Running a small business in the digital age isn’t always easy. The inherent problems associated with battling a large rival offline have the unpleasant habit of transferring neatly to the online world.
Websites of firms with big marketing budgets are chocked with content; they command great authority from search engines; their inbound links are often of a high quality; and when search engines make big algorithmic changes, they respond quickly.
For small businesses that can’t compete on organic search, digital platforms offering flexible self-service ads and promotions can be a godsend.
Through its Adwords platform, Google allows creation of specific, targeted ‘pay per click’ (PPC) campaigns that can be tweaked easily through a self-service interface and provide smaller firms the exposure they need.
In fact, one small business owner told Tripp Associates his self-service Adwords had proved so easily manageable – and such a reliable source of revenue – he’d jettisoned his digital consultant and added £2 income to every £1 spent by closely managing campaigns himself.
And where Google has successfully enabled the small business owner, other digital platforms have followed.
Facebook now has more than a million SMEs advertising on its site. It even runs a boot camp to teach small businesses how to advertise on the platform. And as a way of encouraging small businesses to join the rush for promoted tweets and profiles, Twitter helped launch Small Business Week in California earlier this year with an event at its San Francisco headquarters.
To the growing list of social networks keen to align themselves with small businesses, we can now add visual discovery tool Pinterest.
Pinterest’s users collect together ideas for projects using visual bookmarks (‘pins’) and create and share their collections (called ‘boards’) with others. So far more than 30bn pins have been shared on the site, and despite not having a significant revenue stream investors still recently valued the company close to $5bn.
Now, Pinterest is keen to take advantage of its critical mass, to encourage the development of ‘Promoted Pins’, and start to draw revenue.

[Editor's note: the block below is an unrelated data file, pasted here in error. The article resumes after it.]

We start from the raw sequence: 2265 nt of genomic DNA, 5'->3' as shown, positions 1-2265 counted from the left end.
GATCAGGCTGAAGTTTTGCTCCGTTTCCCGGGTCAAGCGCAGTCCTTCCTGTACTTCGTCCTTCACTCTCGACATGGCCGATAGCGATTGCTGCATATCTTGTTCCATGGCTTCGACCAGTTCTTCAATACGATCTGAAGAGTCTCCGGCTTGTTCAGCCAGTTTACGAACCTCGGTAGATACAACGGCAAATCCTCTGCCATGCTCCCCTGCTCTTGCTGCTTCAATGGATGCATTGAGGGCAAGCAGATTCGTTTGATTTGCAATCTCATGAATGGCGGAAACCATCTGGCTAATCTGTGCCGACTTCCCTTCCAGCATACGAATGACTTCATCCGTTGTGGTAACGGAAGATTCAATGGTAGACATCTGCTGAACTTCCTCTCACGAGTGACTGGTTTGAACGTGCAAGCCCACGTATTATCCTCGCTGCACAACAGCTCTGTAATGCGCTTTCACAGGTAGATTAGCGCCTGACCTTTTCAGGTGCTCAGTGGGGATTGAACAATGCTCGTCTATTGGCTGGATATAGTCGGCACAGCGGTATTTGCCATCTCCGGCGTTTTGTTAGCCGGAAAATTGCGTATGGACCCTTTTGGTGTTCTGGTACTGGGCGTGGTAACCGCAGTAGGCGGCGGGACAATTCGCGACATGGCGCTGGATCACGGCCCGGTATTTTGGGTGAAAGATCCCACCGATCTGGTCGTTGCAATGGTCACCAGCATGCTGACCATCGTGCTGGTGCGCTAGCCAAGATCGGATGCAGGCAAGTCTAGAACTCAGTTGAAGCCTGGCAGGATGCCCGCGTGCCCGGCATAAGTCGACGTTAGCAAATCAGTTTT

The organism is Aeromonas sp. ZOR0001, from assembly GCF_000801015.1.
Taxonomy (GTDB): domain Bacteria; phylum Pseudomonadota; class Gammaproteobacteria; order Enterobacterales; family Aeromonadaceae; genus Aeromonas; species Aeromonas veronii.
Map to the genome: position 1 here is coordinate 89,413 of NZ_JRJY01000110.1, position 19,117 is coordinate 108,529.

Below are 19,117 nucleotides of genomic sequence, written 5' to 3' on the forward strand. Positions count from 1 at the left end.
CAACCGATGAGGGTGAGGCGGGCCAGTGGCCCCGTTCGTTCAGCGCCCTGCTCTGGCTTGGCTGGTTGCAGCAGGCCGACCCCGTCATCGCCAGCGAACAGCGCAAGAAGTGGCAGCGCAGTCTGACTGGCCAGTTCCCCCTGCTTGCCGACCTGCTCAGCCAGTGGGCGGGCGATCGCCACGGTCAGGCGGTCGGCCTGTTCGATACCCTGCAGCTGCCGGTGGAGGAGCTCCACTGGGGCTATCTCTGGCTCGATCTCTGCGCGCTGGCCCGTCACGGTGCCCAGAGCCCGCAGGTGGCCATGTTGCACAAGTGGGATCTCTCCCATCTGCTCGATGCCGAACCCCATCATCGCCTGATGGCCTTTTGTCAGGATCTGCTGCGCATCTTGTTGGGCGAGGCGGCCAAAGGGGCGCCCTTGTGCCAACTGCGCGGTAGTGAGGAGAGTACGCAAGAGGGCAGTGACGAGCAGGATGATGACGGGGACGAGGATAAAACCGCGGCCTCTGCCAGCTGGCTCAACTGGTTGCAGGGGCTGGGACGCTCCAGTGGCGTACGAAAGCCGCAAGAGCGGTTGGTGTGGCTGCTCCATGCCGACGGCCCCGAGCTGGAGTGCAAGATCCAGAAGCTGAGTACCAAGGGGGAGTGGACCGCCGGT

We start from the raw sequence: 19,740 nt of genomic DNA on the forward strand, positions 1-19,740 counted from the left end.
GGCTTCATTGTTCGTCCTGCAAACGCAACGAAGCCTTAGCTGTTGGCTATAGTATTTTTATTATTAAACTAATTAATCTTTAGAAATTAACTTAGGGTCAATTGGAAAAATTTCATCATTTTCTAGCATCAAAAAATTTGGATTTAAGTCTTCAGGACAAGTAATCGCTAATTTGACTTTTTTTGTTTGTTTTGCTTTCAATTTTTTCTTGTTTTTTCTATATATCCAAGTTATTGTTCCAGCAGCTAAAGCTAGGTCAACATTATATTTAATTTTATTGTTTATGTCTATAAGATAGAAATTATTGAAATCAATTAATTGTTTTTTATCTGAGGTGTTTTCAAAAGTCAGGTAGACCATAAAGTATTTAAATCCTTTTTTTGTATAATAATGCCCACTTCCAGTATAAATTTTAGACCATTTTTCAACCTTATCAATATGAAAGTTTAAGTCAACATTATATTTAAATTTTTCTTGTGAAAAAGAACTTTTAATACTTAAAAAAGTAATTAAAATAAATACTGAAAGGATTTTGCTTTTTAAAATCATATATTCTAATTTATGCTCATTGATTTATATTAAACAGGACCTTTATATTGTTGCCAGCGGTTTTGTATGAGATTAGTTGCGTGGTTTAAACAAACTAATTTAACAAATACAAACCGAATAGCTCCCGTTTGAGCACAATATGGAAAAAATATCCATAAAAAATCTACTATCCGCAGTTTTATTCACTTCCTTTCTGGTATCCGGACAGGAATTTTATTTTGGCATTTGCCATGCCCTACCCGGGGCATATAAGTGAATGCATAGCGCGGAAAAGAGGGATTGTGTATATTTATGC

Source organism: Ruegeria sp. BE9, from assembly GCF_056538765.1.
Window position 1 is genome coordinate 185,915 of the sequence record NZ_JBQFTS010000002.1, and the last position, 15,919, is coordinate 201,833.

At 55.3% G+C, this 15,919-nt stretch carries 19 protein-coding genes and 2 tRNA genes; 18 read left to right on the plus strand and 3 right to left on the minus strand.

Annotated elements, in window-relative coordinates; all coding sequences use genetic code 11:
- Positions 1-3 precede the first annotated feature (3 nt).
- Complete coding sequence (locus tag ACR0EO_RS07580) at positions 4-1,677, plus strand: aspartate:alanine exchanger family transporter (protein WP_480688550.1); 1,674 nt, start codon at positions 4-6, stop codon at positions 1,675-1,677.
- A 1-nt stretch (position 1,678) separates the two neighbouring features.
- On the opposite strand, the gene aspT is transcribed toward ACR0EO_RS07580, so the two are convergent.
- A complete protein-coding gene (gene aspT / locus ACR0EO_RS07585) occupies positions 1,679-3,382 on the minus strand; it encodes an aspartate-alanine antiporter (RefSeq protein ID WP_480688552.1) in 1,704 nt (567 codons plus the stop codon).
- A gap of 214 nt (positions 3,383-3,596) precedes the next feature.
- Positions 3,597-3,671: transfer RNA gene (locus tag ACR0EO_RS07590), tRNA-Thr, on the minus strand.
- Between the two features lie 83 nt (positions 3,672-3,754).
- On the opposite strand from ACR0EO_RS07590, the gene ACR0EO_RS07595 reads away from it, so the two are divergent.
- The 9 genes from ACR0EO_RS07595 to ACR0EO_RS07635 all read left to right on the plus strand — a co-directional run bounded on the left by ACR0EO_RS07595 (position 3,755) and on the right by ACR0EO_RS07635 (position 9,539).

Firms will soon be able to pay to promote their content in ‘search’ and ‘category’ feeds on the network. Like Adwords and Promoted Tweets, Pin Promotions will be entirely self-service. From a web interface firms will be able to log in, select a pin to promote, then decide what category of user it will be promoted toward. The PPC payment system means businesses only incur a cost when a user clicks their pins. The amount they pay for each click is likely to determine the ad’s ranking and placement.
To provide more intuitive and detailed feedback for its business clients Pinterest has also revamped its analytics dashboards. In addition to letting businesses know content from their own websites is being pinned, the new tools will also enable businesses to see how their pins and boards are performing on the social network, feeding back information on the number of impressions created, how many clicks and ‘repins’ they gain.
The Promoted Pins system was trialled earlier this year with a handful of large advertising clients, including GAP and Kraft. Now, Pinterest is undertaking a second test with small businesses in the US ahead of a full rollout. Reports suggest that Pinterest has been looking to charge $30-$40 per 1,000 clicks on a Promoted Pin.
Unlike mega brands, like Kraft and GAP, small businesses are likely to take a selective approach to social media ads. Lacking the resources to run campaigns across all the major networks will naturally mean more targeted strategies – but when budgets are low, how do businesses know which network will work best for them?
As every network isn’t the same, choosing a network with characteristics in tune with a small business’s aims is vital.
Facebook is great for conversations at scale, promoting offers, and sharing images and videos; Twitter is great for one-on-one conversations, customer service, sharing links to a community, and for posting memorable content. But if your business isn’t interested in those kinds of promotion, what do you do? Where do you go if social networks can’t offer you the platform you need to promote your business the best way?
Those two questions simultaneously mark the problem and the blessing of social media networks. They offer advertisers greater variety than ever before, but as yet still don’t offer quite enough.
With an emphasis on gathering images together, Pinterest’s Promoted Pins will naturally benefit business where designs and collections are major promotional points (fashion retailers? home furnishing outlets?), but perhaps more so, the rollout of this ad service is another step toward a future where increasingly specialised social networks will be able to supply rich and varied ways for advertisers to get their messages to the public.